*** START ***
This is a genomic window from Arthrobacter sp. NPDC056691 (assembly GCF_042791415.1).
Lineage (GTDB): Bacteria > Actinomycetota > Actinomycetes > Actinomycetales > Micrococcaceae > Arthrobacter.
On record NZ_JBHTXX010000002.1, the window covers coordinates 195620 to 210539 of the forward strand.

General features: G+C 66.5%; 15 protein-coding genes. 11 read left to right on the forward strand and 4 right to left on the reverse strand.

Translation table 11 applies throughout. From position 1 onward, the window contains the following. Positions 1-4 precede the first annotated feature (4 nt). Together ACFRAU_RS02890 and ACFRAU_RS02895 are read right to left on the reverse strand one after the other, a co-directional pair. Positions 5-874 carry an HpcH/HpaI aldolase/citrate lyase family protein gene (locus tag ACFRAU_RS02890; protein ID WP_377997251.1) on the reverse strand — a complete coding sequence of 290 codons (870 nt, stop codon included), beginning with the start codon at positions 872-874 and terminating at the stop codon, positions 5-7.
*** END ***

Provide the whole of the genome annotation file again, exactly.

This is a genomic window from Arthrobacter sp. NPDC056691 (assembly GCF_042791415.1).
Lineage (GTDB): Bacteria > Actinomycetota > Actinomycetes > Actinomycetales > Micrococcaceae > Arthrobacter.
On record NZ_JBHTXX010000002.1, the window covers coordinates 195620 to 210539 of the forward strand.

General features: G+C 66.5%; 15 protein-coding genes. 11 read left to right on the forward strand and 4 right to left on the reverse strand.

Translation table 11 applies throughout. From position 1 onward, the window contains the following. Positions 1-4 precede the first annotated feature (4 nt). Together ACFRAU_RS02890 and ACFRAU_RS02895 are read right to left on the reverse strand one after the other, a co-directional pair. Positions 5-874 carry an HpcH/HpaI aldolase/citrate lyase family protein gene (locus tag ACFRAU_RS02890; protein ID WP_377997251.1) on the reverse strand — a complete coding sequence of 290 codons (870 nt, stop codon included), beginning with the start codon at positions 872-874 and terminating at the stop codon, positions 5-7.